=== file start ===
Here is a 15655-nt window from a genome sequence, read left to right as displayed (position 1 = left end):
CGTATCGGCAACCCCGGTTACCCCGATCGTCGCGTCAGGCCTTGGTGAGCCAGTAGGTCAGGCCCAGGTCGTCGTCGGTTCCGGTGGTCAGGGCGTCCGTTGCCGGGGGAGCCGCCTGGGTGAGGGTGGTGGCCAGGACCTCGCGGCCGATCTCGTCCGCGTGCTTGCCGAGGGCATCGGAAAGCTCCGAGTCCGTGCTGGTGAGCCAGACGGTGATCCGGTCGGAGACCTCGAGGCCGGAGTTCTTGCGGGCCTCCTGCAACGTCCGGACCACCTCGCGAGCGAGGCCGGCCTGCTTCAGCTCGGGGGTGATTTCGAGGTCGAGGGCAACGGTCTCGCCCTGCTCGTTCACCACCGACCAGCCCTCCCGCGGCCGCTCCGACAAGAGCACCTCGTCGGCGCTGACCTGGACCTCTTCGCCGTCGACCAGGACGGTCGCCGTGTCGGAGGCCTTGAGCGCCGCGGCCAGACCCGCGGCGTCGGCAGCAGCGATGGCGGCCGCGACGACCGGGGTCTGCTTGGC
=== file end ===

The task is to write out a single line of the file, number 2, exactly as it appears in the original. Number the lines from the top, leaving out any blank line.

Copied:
CGTATCGGCAACCCCGGTTACCCCGATCGTCGCGTCAGGCCTTGGTGAGCCAGTAGGTCAGGCCCAGGTCGTCGTCGGTTCCGGTGGTCAGGGCGTCCGTTGCCGGGGGAGCCGCCTGGGTGAGGGTGGTGGCCAGGACCTCGCGGCCGATCTCGTCCGCGTGCTTGCCGAGGGCATCGGAAAGCTCCGAGTCCGTGCTGGTGAGCCAGACGGTGATCCGGTCGGAGACCTCGAGGCCGGAGTTCTTGCGGGCCTCCTGCAACGTCCGGACCACCTCGCGAGCGAGGCCGGCCTGCTTCAGCTCGGGGGTGATTTCGAGGTCGAGGGCAACGGTCTCGCCCTGCTCGTTCACCACCGACCAGCCCTCCCGCGGCCGCTCCGACAAGAGCACCTCGTCGGCGCTGACCTGGACCTCTTCGCCGTCGACCAGGACGGTCGCCGTGTCGGAGGCCTTGAGCGCCGCGGCCAGACCCGCGGCGTCGGCAGCAGCGATGGCGGCCGCGACGACCGGGGTCTGCTTGGC